Monday, October 19, 2009
"Grading" your author's web site?
By Kathryn Lilley
My latest book, Makeovers Can Be Murder, has entered its early trials--a 12-week, Darwinian period during which the books are cast upon the shelves of bookstores across the country. Newly published books are typically given 12 weeks--3 months--to live or die. If they "live," this means that all the books sell out, and then customers order more. If the books "die," well...we call that Remaindered Hell. Remaindered books are sent back to the publisher, where they languish in warehouses, or are simply destroyed.
During this 12-week period, most authors make frantic efforts to promote their books--a process that typically includes sprucing up their author's web sites.
For most of the year, I tend to ignore my web site, www.kathrynlilley.com; I lag behind in making updates (except for the Twitter app that automatically displays updates). Recently I noticed that I'd even let my newsletter account expire. (This may be due to the fact that, because I don't like getting newsletters, I assume other people don't like getting them--even the ones who sign up for my newsletter. Or it might be just laziness on my part--I hate writing 'em).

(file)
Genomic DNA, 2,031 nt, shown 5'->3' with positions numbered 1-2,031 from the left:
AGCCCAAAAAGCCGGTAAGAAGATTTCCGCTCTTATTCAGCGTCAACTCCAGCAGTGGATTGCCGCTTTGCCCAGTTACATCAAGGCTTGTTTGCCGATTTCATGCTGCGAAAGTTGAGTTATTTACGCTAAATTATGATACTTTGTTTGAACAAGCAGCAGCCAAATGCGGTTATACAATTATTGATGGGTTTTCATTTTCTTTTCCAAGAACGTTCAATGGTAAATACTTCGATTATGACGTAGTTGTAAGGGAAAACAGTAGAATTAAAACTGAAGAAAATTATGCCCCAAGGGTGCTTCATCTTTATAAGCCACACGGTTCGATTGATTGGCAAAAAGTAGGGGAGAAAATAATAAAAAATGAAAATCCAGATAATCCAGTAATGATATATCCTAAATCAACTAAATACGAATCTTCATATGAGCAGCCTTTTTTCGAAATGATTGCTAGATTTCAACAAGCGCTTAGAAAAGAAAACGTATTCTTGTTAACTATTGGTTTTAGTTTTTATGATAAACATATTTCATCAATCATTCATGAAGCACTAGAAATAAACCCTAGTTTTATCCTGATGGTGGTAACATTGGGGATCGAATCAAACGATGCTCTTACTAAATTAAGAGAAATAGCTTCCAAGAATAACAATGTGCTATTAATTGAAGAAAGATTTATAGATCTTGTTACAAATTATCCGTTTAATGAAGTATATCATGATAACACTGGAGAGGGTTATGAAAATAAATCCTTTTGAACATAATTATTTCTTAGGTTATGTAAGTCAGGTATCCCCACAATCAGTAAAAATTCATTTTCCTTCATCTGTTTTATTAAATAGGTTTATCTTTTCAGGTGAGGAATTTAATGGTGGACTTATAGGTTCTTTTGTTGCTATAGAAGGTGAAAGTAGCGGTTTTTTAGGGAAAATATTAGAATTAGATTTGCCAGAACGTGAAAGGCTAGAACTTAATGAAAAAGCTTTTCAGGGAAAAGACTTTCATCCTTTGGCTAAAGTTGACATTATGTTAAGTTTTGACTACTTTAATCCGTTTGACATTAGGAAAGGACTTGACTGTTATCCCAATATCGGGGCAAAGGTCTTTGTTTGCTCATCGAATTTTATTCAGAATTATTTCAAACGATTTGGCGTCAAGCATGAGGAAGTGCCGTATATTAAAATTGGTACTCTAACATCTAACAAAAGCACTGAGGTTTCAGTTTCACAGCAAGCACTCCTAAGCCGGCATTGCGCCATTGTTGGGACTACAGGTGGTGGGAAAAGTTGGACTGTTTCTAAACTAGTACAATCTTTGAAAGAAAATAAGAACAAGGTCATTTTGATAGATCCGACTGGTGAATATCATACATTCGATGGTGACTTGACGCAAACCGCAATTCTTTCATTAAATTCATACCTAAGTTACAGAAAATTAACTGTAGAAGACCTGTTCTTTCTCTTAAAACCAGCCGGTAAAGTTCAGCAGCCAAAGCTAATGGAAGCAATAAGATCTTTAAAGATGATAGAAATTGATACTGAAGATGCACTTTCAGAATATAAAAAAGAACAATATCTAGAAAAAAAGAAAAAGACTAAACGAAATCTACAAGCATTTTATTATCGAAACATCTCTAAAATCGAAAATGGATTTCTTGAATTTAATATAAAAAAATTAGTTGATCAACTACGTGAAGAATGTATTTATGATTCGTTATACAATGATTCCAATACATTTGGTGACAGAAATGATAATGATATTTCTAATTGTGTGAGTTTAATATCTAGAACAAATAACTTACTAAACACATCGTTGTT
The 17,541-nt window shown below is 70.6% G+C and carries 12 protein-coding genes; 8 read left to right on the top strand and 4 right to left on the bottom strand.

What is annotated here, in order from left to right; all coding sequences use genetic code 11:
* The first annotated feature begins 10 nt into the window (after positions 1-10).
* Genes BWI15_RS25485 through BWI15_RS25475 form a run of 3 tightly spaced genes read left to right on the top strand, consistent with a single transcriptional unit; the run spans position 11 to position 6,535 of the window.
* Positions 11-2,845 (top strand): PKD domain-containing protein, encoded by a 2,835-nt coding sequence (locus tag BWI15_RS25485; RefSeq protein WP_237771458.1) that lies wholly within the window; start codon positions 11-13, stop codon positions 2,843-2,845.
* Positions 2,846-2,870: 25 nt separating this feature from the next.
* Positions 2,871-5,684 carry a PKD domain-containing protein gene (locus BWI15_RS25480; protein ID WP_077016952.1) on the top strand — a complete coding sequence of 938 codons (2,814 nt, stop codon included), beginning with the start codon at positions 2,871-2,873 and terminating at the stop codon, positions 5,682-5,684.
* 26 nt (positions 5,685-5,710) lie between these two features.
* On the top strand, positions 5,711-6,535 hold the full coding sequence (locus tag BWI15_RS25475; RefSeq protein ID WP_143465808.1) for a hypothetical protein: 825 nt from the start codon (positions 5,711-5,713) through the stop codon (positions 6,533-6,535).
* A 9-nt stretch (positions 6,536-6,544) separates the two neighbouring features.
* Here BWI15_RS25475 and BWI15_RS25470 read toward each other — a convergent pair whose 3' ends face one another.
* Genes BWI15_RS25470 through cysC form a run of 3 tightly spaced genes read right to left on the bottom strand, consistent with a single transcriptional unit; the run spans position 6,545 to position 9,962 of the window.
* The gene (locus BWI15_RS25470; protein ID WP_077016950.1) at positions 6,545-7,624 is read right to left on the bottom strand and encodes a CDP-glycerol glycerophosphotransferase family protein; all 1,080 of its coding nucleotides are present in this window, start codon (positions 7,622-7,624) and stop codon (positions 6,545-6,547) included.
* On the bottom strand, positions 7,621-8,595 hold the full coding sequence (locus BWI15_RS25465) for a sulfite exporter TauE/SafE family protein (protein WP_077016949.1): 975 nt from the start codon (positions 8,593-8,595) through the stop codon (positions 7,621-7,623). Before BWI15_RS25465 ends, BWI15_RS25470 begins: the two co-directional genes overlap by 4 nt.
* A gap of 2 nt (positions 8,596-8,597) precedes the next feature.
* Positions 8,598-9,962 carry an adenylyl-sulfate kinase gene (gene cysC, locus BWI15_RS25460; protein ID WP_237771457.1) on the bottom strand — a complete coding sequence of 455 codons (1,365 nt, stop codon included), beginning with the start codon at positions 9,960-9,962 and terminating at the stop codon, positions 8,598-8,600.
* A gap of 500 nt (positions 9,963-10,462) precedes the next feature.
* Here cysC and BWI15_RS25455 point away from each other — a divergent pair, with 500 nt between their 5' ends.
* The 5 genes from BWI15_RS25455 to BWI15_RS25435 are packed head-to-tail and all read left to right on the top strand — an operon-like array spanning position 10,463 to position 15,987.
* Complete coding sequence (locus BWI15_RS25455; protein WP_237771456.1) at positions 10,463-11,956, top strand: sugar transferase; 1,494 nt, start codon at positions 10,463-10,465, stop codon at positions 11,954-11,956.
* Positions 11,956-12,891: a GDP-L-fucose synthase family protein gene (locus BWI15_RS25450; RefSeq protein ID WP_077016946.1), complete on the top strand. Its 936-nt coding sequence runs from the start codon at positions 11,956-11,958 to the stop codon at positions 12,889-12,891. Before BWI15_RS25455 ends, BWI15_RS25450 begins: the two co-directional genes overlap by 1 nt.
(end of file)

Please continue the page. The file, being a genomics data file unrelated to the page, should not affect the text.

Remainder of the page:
But from time to time I make solemn vows to improve the site. Recently I ran my URL through Website Grader, an SEO service that grades web sites according to various criteria, including meta data, inbound links, and a bunch of other things that I barely understand. It also compares a given site to similar sites. My web site had a score of 47. Now, when I went to school, a 47 was a big, fat "F". The site also had a Google page rank of 3. That's probably not good either, although I have no idea what is considered a "good" Google page rank.
The Website Grader issued a report that suggested various ways that I can improve my statistics: Adding a page title, metadata, and listing the site on web directories, among others. I've since heard that those suggestions for revisions are based on "old" technology, and no longer valid. But honestly, I have no idea. I'll take a stab at making the improvements, just to feel like I've done something useful.
As an author, how much attention do you pay to your web site? Do you let it languish like an unwanted stepchild, or do you nurture yours? If you've done a major overhaul, have you been pleased with the result?